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Kyle, Texas
March 9, 2011     Hays Free Press
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March 9, 2011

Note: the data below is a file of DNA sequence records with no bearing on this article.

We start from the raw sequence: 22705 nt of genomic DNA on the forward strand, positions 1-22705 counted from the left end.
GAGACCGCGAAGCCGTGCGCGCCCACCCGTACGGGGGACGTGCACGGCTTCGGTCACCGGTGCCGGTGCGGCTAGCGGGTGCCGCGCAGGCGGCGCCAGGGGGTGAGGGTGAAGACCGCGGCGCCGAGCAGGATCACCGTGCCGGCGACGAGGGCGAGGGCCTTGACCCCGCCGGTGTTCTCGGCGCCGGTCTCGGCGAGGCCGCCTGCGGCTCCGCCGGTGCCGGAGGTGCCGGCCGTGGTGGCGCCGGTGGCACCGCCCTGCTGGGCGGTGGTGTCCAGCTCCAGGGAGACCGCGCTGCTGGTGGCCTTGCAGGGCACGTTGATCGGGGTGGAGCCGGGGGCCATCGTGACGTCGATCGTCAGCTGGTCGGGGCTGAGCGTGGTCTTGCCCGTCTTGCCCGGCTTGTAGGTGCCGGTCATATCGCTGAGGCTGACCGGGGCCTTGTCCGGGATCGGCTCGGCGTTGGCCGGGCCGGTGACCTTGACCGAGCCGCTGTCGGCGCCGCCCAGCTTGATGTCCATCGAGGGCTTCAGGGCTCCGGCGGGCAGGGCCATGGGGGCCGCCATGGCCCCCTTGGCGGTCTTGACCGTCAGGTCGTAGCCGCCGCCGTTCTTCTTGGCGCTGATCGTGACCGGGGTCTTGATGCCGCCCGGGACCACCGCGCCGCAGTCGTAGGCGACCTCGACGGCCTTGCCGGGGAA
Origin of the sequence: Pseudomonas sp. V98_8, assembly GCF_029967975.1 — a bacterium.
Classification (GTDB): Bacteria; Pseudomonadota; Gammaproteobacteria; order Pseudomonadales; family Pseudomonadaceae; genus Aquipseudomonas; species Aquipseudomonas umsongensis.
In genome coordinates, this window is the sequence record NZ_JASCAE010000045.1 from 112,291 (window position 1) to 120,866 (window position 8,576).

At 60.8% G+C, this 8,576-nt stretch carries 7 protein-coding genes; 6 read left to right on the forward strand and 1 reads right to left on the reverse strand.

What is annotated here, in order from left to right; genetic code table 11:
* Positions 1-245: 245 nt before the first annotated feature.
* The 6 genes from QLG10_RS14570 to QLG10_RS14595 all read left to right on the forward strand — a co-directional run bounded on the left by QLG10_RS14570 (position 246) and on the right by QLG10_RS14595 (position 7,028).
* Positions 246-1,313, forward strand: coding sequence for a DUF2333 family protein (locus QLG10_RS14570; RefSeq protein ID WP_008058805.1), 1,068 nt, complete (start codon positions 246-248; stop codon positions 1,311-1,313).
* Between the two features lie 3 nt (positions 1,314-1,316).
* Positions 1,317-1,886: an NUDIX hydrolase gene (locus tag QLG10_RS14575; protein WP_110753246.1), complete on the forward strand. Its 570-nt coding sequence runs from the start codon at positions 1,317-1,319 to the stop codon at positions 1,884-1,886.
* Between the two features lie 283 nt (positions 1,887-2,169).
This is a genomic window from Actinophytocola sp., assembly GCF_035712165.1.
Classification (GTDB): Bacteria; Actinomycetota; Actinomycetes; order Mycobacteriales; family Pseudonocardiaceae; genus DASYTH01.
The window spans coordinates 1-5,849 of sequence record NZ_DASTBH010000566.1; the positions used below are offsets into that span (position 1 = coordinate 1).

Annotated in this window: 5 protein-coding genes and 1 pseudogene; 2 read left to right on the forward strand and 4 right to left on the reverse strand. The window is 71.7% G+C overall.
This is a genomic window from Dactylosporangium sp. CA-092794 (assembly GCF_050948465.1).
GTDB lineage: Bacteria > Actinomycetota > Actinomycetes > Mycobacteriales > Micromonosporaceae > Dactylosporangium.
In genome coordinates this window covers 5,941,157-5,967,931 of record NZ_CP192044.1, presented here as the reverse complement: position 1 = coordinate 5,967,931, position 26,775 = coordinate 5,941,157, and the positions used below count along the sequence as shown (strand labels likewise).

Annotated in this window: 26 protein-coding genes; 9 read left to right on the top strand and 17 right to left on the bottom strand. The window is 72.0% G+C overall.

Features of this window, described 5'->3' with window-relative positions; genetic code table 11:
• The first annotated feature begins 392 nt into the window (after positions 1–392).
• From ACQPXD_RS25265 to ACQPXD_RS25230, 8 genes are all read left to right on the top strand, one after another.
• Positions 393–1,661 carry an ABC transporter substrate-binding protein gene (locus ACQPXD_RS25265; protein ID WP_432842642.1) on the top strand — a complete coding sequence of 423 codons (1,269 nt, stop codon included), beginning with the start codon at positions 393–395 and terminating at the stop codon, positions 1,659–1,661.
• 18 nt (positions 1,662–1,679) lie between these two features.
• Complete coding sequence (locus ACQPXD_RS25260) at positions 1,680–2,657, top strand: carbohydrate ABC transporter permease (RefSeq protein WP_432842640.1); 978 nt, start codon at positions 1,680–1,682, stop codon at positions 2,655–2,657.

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Page 4A THEY REALLY SAID THAT? "7 have no idea -- Infomemial magnate Peter Spiegel, who has already lost a $1 million bond and could forfeit $10 million more, on the whereabouts of Prakashenend Seraswati. Hays Free Press March 9, 2011 r'f our state and federal representatives have .college degrees, you would think they would be logical and not let ideology overcome rational thought. But during these times, you really have to question that assumption. Governor Rick Perry has placed "emergency" status on bills that aren't emergencies- most being at odds with what the state really needs. One measure requires women to view a sonogram and listen to a verbal description of the fetus prior to having an abortion. As the state legislators are cutting funds for health care, they are putting more stress on women who have enough emotional trauma in making the decision to have an abortion. The illogical part of this legislation should be obvious. To begin with, who is going to pay for the sonogram? Will insurance companies balk at paying for these sonograms? Suppose the woman, after seeing the sonogram, decides to not have the abortion. Who will pay for prenatal care, the hospital delivery, the child's care after birth? Are our legislators really being logical and rational in their acts? I think not. Perry also is pushing an emergency bill to force local police to ascertain the citizenship of suspected illegal immigrants. There is no description of an illegal immigrant or what constitutes logical suspicion. Why is this such an emergency when there are no "sanctuary" cities in Texas? The 'illogical' battle is also happening on the national level. House Republicans are emphasizing cuts based on ideology rather than on logic. Almost six months into the current budget year, and they are still trying to fiflfill campaign promises based on a year-long budget. Someone should really tell them that we have a high unemployment problem. Most of us know it is illogical to cut job training funds. Seemingly everyone except the House knows we must retrain our unemployed if we want to reduce their numbers. The G.I. Bill created incredible growth in America, so shouldn't we be training unemployed workers to help America begin moving again? Every economist says America needs an educated work force ,- and these workers must be life-long learners. So, what are the state legislatures and the House of Representatives doing? They are cutting the very institutions and programs that enhance education. Funds for educational institutions at all levels are being cut without any direction or discretion. Monies for libraries, the place for a relatively low cost of on-going education, have been cut. Even children are being denied some education that has proven effective over the years. Monies for the Corporation for Public Broadcasting and National Public Radio are also being cut. How many people started their education with Sesame Street and other programs on public television? How many reading this colunm gain a ~mat amount of knowledge National Public Radio? Slashing these programs is based on ideology- not what is best for America. Republicans may be attempting to reduce spending but they are not doing it logically. If you want to "dumb down" America, just watch what some legislators are doing. You will see some very good examples. Tough questions over how the Leg- islature will address a $4.3 billion state revenue shortfall in fiscal year 2011 and a $27 billion projected revenue shortfall in Texas' 2012-2013 budget cycle continued last week. On March 3, Jim Pitts, R-Waxahachie, chair of the budget-writing House Ap- propriations Committee, invited Comp- troller Susan Combs to come forward and present "a clear description of how we arrived at this point, what our current challenges are and howwe should ad- dress them." Combs, part of whose job is to ascer- tain whether the state has enough funds to pay for expenditures proposed by the Legislature, accepted on short notice. She testified that the Legislature, in fac- ing the current deficit, has three options: deeper budget cuts, delaying spending, and tapping other resources such as the state's $9 billion Rainy Day Fund, or some combination of those options. But, she said, "I cannot certify new appropriations until the deficit is ad- dressed." So, it could be inferred, that un- til the budget crisis is solved or abated, the survival of any legislation that would add to current state fiscal obligations is in doubt. Now, before Combs testified, i~itts said he filed legislation that proposes to transfer $4.3 billion from the Rainy Day Fund into the General Revenue Fund. But even so, he said, deeper cuts to already-cut budgets will have to be considered. Pitts pointed out that many fellow law- makers on the present Appropriations Committee also served on the commit- tee in 2009 when the 2010-2011 budget was drawn up. "In hindsight, it's worth asking if we all should have anticipated a decline much sooner," Pitts said. For the record, Pitts said, Texas' budget troubles stem from a nationwide CgI TAL economic recession and a long series of monthly double-digit declines in sales tax revenue. However, Rep. Mike V'dlarreal, D-San Antonio, interjected that the state's $27 billion projected revenue shortfall for 2012-2013 is attributable not only to a nationwide recession, but also to the state's $11 billion"structural deficit." The strtmtural deficit is a systemic shortfall grown out of the state's 2006 school finance reform plan that cut property taxes by billions of dollars. That, coupled with years of less-than-expected revenue from a business-margins tax the Legislature passed to pay for the prop- erty tax cut, has widened and deepened the budget hole. HOUSE PASSES SONOGRAM BILL HB 15 by Rep. Sid Miller, R-Stephen- ville, was adopted by the House on March 3. Among the legislation's many require- ments is that a woman who wishes to terminate her pregnancy must choose whether to view a sonogram and hear the heartbeat of the ferns before a seda- tive or anesthesia is administered and before the termination may continue. According to the official bill analysis, the sonogram must be performed 72 to 24 hours before termination, except in cases where the woman's life is endan- gered. The physician must describe the results in easy-to-understand language. The legislation also requires the physi- clan to provide a list of agencies offering ultrasounds at no cost m the pregnant woman. House floor votes taken on proposed amendments to the bill closely followed party lines. The final vote on the bill was 103-46. One Republican voted in opposi- tion on the final vote. Freshman state Rep. Sarah Davis of Houston published a news release explalninffv "To me, the issue at stake was not about abortion, but about the role of government in our personal lives .... Although I fully sup- port informed consent, I do not support the Legislature practicing medicine. Conservative legislators have been united against the expanding role of government, and I remain true to that principle." The state Senate passed a similar sonogram bill, SB 16, in mid-February. CURRENT, FORMER LAWMAI ERS EYE RRC In Janu~ when Texas Railroad Com- missioner MichaelWtlliams announced his resignation to run for the U.S. Senate, the door opened for a replacement. Wil- liams announced his bid for the Senate when Sen. Kay Bailey Hutchison said she would not seek another term in office. Current state Rep. Warren Chisum, R-Pampa, filed as an applicant to fillWd- liams' unexpired term, and so did former state Sen. Kim Brimer, R-Fort Worth. The Fort Worth Star-Telegram reported Brimer also is seeking appointment as state insurance commissioner to replace Mike Geeslin who has asked to not be reappointed. Ed Sterling worlcs for the Texas Press As- sociation and follows the Legislature for the Texas Press Association. edsterlingl~xulxemi.oom bserve now the muting of Indiana Gov. Mitch Daniels for president. Many who can't find the Mus- catamck River on a map will wonder. Mitch who? But Daniels is no nobody. As a poly-sci entity, he is much known. He was George W. Bush's first budget direc- tor in Washington. As president, Bush had a nickname for everybody. He called Daniels "The Blade" for how he could cut government spending. So, how did that go? Over two years under Daniels' guid- ance, the $236 billion surplus that Team Bush inherited became a $400 billion deficit. Apparently this is a route to icon ste- ms. Deficits by design, after all, meant canonization for Ronald Reagan. These days we hear much talk about imposing performance standards for public employees. Watch what you wish for, GOP. If we did, it might bar many who served in the Bush administration from all but flagging for road crews. None, to be sure, would present him- self as a fiscal savior. Right now, however, odd circumstanc- es present themselves. The party that got the nation into its horrific economic straits suddenly is getting a chance to do things it fantasized, and specifically because it messed things up so terribly. When the nation invaded Iraq, a grudging Colin Powell spoke of the Pottery Barn principle: If you break it, you buy it. He couldn't have been more prescient. the history of human resources. Wimess this logic: Because GOP national policies so caused state econo- mies to tank, and voters to fume, newly empowered Republican governors are exacting blood oaths against public employee unions. Wisconsin Gov. Scott Walker believes that the state's dire straits give him a mandate to yank collective bargaining powers away from teachers, health and social workers, and more. In Colorado, on the pretense of saving tax dollars in the bad economy, one of the most Republican school districts is proposing school vouchers. actually a backdoor means of a wealthy district getting wealthier for doing nothing. The district would dish Out 75 percent of what it gets from the state for a voucherized student, this to incentiv- ize his or her bolting from the district. And it keeps 25 percent. By review'. This is done on the pre- tense of addressing a bad economy. But, An odd thing now, however: The understand: That economy is really an economy that free-market, laissez-faire, excuse to do what conservatives always dereg, let-it-ride policies left in shards fantasize. And by review: The economy is in the laps of others, most notably was done in by conservative fantasies Barack Obama and the Democrats, and run amok. millions of unemployed Americans. In November, Republicans seeking And now, after a soured-by-the-econ- to take over Congress rafted against omy off-year election, who is in a posi- the president for anemic job numbers. tion to push for more of what they have Here's a number to consider: House always craved? The Republicans. This is Speaker John Boehner says the Republi- the weirdest performance incentive in can budget will cut 200,000 jobs. This is the solution for a crippled econom Actually, if you are keeping track, we should assume that a job-killing bill is exactly what the COP wants. Look at how economic doldrums have made for high times for fear-mongering reaction- aries in state after state. Jobs? Heck, no. Drive that economy deeper into the tar pits. This tack can only be good for those who blame government for all things bad. Their strategy so far has worked In stunning fashion. Offered as delivering on the impera- tive of school choice, the vouchers are Longtime Texas newspaperman John Young lives in Colorado. jyoungcolumn@gmail.corn COMMENTS FROM THE WEBSlTE "1 did not hear one word of the evidence end have nary a notion regarding the validity of the verdict. I can tell you that male faculty members of schools, male policemen, end males in general live in fear of being falsely accused of sexual misconduct and being absolutely unable to mount a defense. Even if an acquittal is obtained, the men is ruined." -- classroom teacher on =Absent gum sentenced to 280 years In Wison" at haysfreepremkcom "The evidence against Prakashenend Saraswati is overwhelming and irrefutable and the jury recognized that by finding him guilty beyond a reasonable doubt. Despite having many years to prepare for trial along with millions of dollars at his disposal end a huge group of extremely loyal followers willing to do almost anything for him, he could not find enything to overcome the power of three courageous abuse 'survivors willing to stand up and tall the truth about his hon'ific oflmes against children." -- Peter Frouman on "Ab- eant guru eantenced to 280 years in prison" at haystree- press.corn ree MANAGEMENT BARTON PUBUCATION$, INC. 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